This was first published on 25 September 2013.
It’s the 17 September, still a week away from pay day and all you have left is £6.20 to your name. In the cupboard there is only enough food to feed your family for three days and on top of this your one year old only has four nappies left.
This is the situation we found ourselves this month. We knew it would be tight financially, it always is, but this month was worse than others. Normally, a week before payday we at least have enough food to last even if there isn’t any money left.
This time is was different.
We were literally surviving on the breadline.
When you’re faced with a situation like that, what is the first thing you do? Well, the first thing we did was panic, then cry, then panic again.
For the first time in a long time, we had gotten ourselves into a situation that I was unsure how to get out of. We’d always struggled financially but never to this extent.
The good news (if you can call it that) is we did make it through to payday, we did survive.
Surviving on the breadline
First of all, we needed to set some priorities. There was us, our nine year old daughter Daniella and our one year old daughter Chloe. We needed to eat and Chloe needed nappies.
These are what we wrote down on a scrap of paper in order of importance:
1. Feeding the children
2. Nappies for youngest
3. Feeding mum and dad
Next, we went to the kitchen and made a list of all the food we had in the cupboards, fridge and freezer. It wasn’t a great deal but more than we presumed.
We worked out that with the food we had in the house if we were careful, we could feed the children breakfast, lunch and dinner for four days.
This would mean me and Skint Mum missing out on “proper” dinner a couple of times but we were OK with that.
So that left us with three days’ worth of food to purchase and sort out nappies. It was getting late and we were both emotionally shattered so we went to bed.
I didn’t sleep much that night. It was 2 am when I last looked at the time. Lots of things going through my mind.
I felt like I’d let my family down by getting into this situation.
I kept having flashbacks about bills coming through the door, creditors ringing demanding money, and me having to borrow from anywhere and anyone just to keep our head afloat.
I had let them down.
The next morning Naomi left for work and Daniella left for school, leaving me and Chloe to go to the shops and try to make our £6.20 stretch as far as possible.
The first item I looked at was nappies. We normally bought Pampers but I obviously couldn’t afford them so I grabbed the cheapest ones I could find. It was the shops own brand, 20 nappies for £1.41.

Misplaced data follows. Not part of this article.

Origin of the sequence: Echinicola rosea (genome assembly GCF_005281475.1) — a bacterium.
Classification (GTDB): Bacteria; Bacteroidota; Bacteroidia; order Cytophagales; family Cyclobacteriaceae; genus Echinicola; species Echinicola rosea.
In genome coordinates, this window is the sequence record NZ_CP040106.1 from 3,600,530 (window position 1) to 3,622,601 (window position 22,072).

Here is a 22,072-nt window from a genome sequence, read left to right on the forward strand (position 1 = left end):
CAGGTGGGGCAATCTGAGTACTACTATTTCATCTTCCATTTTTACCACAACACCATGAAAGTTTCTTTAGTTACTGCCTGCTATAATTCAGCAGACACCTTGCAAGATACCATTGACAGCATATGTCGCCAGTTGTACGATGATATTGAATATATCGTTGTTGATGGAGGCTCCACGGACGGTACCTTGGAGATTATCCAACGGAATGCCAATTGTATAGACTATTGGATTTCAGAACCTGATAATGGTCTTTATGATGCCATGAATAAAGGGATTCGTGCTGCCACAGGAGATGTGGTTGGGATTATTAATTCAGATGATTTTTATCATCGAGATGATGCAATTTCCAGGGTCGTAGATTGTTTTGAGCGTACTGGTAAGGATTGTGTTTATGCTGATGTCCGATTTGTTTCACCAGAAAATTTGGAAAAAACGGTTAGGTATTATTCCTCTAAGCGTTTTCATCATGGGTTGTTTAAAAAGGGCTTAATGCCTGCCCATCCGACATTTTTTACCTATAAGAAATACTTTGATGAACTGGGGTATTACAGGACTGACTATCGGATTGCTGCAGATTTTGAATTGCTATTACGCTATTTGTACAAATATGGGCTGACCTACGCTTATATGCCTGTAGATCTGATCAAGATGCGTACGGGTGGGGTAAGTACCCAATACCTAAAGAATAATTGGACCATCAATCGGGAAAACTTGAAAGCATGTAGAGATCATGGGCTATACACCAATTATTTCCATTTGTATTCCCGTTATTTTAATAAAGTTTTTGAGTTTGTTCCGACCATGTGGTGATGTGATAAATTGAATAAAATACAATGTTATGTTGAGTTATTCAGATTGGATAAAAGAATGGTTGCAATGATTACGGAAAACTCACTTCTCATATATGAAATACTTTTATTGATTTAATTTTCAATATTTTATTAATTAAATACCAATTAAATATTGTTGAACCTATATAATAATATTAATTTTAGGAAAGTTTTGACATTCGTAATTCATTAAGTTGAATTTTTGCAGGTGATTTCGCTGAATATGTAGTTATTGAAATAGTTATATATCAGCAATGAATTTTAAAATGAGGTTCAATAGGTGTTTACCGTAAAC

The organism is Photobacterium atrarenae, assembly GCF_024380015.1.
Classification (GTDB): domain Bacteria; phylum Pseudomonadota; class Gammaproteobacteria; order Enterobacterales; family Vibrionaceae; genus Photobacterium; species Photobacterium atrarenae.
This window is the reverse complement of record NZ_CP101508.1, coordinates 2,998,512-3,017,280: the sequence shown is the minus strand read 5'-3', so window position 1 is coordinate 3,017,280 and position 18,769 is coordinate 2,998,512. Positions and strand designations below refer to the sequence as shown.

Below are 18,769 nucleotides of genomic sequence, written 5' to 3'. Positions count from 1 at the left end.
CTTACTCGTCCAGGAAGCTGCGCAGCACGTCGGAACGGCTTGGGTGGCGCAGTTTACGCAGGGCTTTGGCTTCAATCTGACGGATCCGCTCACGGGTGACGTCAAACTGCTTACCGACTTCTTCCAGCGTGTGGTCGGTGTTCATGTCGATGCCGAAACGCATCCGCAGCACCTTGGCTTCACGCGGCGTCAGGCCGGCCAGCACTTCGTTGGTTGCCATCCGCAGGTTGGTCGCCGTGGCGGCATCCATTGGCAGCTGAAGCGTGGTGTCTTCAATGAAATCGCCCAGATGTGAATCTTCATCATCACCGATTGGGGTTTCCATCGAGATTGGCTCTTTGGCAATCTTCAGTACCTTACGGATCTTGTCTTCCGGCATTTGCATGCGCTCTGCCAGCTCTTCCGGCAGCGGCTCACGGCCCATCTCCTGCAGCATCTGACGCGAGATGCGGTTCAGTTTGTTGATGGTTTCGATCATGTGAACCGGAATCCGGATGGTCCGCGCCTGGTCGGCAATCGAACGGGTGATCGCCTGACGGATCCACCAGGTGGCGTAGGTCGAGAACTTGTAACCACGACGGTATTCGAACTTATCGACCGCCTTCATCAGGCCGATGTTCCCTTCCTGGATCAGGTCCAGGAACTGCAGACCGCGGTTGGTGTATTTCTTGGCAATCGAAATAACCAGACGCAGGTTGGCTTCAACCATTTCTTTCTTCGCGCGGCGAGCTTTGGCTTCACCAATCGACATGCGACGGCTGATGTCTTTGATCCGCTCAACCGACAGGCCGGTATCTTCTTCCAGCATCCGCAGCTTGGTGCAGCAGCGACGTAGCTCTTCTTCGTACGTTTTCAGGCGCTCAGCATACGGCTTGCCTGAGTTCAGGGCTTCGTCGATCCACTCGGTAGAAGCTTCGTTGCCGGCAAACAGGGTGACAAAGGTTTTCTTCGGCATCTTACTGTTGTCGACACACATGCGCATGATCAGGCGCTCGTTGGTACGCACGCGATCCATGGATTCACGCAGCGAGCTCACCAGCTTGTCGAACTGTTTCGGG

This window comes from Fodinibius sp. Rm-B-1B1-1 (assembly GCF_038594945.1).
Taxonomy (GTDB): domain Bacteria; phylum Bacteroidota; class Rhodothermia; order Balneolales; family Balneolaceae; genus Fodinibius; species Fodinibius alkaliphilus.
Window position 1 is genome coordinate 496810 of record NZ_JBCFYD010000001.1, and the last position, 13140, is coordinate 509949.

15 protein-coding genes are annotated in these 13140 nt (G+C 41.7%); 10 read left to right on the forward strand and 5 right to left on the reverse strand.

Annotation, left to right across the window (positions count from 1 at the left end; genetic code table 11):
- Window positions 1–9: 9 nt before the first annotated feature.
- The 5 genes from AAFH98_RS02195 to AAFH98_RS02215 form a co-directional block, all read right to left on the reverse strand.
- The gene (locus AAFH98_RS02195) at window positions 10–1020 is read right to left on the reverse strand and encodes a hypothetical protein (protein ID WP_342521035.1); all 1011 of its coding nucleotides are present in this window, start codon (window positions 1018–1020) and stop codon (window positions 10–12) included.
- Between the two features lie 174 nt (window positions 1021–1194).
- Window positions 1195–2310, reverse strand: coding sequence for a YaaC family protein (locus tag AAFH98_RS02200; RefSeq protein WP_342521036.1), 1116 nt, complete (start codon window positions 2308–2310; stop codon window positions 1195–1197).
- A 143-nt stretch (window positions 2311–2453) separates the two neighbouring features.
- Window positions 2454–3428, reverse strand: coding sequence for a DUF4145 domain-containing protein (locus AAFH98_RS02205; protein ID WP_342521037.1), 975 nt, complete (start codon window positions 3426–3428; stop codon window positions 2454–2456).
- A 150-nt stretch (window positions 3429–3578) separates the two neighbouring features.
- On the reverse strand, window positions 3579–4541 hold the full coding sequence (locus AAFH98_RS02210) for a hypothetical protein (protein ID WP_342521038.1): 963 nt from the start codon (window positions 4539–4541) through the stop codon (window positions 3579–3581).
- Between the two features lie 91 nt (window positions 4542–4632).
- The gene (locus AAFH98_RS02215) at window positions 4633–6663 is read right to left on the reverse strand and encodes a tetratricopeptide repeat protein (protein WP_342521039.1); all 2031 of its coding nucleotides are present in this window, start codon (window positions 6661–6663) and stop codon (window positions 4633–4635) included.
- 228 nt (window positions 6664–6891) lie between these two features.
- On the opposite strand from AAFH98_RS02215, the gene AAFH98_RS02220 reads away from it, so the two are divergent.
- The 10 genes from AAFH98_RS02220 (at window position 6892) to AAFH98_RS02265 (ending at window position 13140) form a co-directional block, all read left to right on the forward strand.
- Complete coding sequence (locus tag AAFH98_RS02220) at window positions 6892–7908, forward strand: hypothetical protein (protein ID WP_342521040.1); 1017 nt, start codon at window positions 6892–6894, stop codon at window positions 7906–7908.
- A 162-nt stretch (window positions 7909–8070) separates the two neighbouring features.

I was concerned about the quality but what else could I do?
Next on to the food. I had just under a fiver left so I headed straight for the pasta which I knew would be reasonably cheap. Grabbing three bags of basic shapes for 29p per 500g I started to think we could do this.
Pasta sauce next, two jars cost 39p per 440g and I could split the jars if I had to. I then headed to the frozen aisle where I picked up twenty frozen sausages for 91p and a 1kg bag of frozen mixed veg for 75p.
That left me £1.48 which I used to buy two tins of new potatoes for 15p each, two tins of beans for 25p each and six bananas.
When I arrived home I put the kettle on, sat Chloe in the lounge, laid all the food we had and what I had brought onto the kitchen side. We had done it. We had enough food to last until more money came in the following week.
OK, I’ll admit, the food we had wasn’t the most nutritious also there wasn’t really any variety but at least we could eat. At least when I put my children to bed every night I knew they had a full belly.
Today is payday and it all starts again. After all the bills are paid we don’t have much left. The last week has really opened my eyes to how close we actually are to the breadline every single month.
I’ve realised we cannot carry on living pay check to pay check because it’s not living is it? It’s surviving.
Starting from this month, Skint Mum and I are going make some changes.
We are going to stop surviving and start believing. Believing that we don’t have to live like this. Believing that we can make a better life for our family.
I don’t want to live in poverty. I don’t want my children to grow up thinking this is normal.
We want a better life and I’m going to use everything I have to achieve it.
Do you struggle to make ends meet? What have you done to change this? What advice can you give for us not to be in the same situation next month?
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